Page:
Global CIO: In Database Wars, Oracle Blasts Microsoft And IBM
As real-time and Big Data pressures mount and CIOs need advanced databases to keep up, Oracle claims 11g is 5-10 years ahead of IBM and Microsoft. First in a series.
"We pride ourselves on being very innovative in the database business—the way we measure ourselves is that in each of these areas, we're about 5 to 10 years ahead of Microsoft and IBM," Mendelsohn said. "So, for example, RAC and ASM: we came out with that in 2001. Microsoft still has nothing, IBM has just announced they have something they think kinda/sorta works for OLTP—they call it PureScale—but they have no customers yet or anything, and it took them 9 years to do that. So they're 9 years behind, and Microsoft is unmeasurably behind.
"Then there's Exadata: IBM has nothing like Exadata. Microsoft is about to come out with something—they call it a parallel data warehouse—it does parallel data warehousing. Exadata does everything: data warehousing, OLTP, consolidation, you name it. Again, years ahead of them—we'll see how long it takes for them to do that.
"In storage, our compression technology is very unique: IBM has nothing like it, Microsoft has nothing like it, so I can't tell you how many years behind they are on that one.
"Active Data Guard: they don't have that either," Mendelsohn said.
"So it's a very easy story: ask IBM how long it'll take them to do each of these things. And, you know, Microsoft is very good at this, and they'll eventually do it—although I don't think they're ever gonna do RAC [Real Application Cluster]—that they seem not to be capable of. They'll do something like the data warehouse appliance part of Exadata, and they'll do some compression eventually."
And then Mendelsohn delivered what he believes is the knockout blow:
"If IT's an important part of your business and you want to be ahead of your competitors, then you can go with Oracle and do that, or you can go with Microsoft or IBM and be 5-10 years behind, and if that's good enough for you, then that's okay."
No question that's a good line, and one that'll give customers pause at least until they hear from IBM and Microsoft and get those companies' perspectives on the multi-year lead Oracle claims to have.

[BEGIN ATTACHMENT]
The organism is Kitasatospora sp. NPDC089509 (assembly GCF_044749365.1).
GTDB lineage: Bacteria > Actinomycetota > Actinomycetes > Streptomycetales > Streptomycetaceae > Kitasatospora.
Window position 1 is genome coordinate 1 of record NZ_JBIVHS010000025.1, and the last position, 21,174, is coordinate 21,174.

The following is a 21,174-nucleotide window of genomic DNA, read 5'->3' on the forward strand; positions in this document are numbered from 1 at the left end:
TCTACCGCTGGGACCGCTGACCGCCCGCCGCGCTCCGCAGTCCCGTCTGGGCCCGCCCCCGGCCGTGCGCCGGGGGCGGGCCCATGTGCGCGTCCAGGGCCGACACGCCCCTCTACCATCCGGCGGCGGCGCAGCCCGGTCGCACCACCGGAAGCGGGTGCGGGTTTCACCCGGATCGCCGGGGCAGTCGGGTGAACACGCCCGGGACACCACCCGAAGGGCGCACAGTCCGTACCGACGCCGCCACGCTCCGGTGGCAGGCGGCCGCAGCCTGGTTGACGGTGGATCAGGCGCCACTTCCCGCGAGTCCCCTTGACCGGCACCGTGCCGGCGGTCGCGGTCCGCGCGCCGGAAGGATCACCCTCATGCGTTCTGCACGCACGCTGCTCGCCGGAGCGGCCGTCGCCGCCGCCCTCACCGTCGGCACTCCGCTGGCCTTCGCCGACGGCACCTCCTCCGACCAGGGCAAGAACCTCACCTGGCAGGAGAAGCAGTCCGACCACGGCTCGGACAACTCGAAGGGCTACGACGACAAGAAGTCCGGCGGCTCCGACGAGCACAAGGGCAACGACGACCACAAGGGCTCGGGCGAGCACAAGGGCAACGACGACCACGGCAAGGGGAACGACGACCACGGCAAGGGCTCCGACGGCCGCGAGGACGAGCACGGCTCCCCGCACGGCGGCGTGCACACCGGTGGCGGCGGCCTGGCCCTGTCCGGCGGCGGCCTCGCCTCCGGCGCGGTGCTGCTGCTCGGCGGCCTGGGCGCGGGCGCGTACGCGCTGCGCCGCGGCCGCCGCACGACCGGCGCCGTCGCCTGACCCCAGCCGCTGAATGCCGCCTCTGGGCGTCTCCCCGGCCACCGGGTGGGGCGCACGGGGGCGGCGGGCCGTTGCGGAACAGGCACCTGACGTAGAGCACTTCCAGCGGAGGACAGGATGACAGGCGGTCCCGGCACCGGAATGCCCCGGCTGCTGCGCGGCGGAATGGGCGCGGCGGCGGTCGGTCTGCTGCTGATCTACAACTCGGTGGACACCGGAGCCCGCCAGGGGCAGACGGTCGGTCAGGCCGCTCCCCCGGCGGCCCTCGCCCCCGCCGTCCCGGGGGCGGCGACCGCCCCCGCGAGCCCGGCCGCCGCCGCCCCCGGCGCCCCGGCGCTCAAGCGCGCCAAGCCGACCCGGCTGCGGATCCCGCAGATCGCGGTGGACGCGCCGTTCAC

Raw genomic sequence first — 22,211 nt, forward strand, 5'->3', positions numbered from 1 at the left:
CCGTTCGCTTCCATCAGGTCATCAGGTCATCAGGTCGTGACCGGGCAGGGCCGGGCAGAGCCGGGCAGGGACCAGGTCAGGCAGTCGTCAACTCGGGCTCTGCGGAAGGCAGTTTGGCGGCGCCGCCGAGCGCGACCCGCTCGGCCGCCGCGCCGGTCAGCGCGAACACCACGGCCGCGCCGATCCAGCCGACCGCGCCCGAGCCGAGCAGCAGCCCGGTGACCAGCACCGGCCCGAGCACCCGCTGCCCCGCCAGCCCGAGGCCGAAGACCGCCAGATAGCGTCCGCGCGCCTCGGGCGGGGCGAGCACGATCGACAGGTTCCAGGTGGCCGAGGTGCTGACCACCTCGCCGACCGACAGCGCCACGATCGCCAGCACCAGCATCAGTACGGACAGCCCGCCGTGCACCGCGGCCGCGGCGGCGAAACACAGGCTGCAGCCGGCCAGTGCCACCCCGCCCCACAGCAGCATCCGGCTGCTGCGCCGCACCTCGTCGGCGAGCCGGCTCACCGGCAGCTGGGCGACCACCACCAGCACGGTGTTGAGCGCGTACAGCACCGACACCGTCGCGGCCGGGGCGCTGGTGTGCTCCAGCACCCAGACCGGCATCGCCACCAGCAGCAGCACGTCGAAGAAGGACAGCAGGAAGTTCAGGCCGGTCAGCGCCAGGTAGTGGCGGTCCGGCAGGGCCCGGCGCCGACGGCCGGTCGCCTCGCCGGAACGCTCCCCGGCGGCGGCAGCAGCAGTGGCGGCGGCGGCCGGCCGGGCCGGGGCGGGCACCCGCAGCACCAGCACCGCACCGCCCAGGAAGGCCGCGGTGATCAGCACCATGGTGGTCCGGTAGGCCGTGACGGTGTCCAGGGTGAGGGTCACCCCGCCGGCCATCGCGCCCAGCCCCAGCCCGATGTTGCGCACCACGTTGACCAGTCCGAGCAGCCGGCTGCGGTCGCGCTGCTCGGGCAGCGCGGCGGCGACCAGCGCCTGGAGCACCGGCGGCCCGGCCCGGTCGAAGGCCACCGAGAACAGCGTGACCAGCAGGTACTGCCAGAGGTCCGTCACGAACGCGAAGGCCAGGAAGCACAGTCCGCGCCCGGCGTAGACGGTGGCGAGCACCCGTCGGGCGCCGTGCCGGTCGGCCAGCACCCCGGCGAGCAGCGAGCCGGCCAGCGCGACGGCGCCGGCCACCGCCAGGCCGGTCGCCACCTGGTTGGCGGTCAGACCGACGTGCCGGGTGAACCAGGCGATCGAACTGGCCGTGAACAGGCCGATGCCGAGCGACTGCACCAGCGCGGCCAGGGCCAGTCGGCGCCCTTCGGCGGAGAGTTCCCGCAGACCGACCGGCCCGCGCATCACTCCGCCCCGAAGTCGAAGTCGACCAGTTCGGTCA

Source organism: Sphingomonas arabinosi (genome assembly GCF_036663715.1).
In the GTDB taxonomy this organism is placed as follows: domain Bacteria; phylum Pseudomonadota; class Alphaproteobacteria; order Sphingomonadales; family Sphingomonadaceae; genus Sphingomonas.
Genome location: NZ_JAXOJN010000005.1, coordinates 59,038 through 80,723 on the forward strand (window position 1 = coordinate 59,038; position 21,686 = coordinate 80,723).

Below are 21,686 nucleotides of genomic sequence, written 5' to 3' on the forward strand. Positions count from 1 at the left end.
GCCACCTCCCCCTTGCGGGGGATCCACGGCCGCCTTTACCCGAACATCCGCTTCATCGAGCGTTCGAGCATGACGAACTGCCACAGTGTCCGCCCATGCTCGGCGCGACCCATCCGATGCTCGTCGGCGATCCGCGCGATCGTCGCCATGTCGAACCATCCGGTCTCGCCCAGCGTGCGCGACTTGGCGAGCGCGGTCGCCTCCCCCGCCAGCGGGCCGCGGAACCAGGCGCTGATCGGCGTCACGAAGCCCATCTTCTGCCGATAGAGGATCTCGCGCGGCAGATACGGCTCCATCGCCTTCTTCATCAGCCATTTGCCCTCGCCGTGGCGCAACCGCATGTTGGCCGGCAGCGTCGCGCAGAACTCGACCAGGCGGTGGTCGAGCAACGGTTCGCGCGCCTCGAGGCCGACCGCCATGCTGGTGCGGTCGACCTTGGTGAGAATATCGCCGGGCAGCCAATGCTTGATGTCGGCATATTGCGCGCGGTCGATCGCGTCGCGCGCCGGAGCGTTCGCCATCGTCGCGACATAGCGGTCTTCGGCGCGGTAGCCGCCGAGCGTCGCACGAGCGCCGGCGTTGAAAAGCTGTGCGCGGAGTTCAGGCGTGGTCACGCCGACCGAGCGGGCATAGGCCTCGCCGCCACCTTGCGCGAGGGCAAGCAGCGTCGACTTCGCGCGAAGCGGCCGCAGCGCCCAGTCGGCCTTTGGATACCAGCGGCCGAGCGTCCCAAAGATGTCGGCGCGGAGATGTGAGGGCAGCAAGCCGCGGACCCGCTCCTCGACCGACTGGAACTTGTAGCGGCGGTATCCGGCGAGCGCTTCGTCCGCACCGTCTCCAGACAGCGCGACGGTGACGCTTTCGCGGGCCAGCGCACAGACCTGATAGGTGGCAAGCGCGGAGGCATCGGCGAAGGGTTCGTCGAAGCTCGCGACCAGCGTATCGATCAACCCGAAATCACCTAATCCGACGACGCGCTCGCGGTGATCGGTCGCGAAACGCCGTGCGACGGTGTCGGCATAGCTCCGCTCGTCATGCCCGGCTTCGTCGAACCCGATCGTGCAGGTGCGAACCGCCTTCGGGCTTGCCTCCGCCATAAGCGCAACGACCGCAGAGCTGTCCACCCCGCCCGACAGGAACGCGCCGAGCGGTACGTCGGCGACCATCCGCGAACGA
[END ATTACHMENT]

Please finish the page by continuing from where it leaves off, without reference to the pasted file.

But for me, Mendelsohn's best line was when he described why all those advanced database technologies—which until recently were nice to have—are becoming indispensable as we move into the age of real-time, Big-Data opportunity machines.
"From a business standpoint, this is the real key: things that took hours are now taking seconds," he said. "Which means, things that were forbidden to be run against the database in the past, now can get answers back in a very short time.
"They were forbidden in the past because running these big, complex queries could bring the system down for days. So a telco could analyze a new rate plan against a query of the last five years of history—in the past, that would just be forbidden, and you'd have to settle for looking at the last two months, or maybe 6 months. Now, you can get much better answers by looking at more of the data.
"Our customers are collecting more data, but until now they haven't been able to analyze it all—but with this Exadata box, they can look at pretty much whatever they want."
As for Oracle's intriguing new Exadata Database Machine, which we wrote about in detail earlier this week, Mendelsohn described it as "an idealized delivery platform" for Oracle's 11g database, so we can probably expect to see similar optimized systems coming out for IBM's DB2 and Microsoft's SQL Server tools.
Because in the age of real-time Big Data, it's no longer enough just to have the pieces—that was fine in the days of the passive storage tanks being filled with never-ending volumes of stuff that would just sit there. No, in today's world of IT as opportunity machine, the game is about integrated and optimized systems that are more than capable of handling the data explosion—and Oracle believes it's well ahead of its competitors on that and other fronts.
Surely those competitors see the world differently, and we'll hear from them soon as this series continues.
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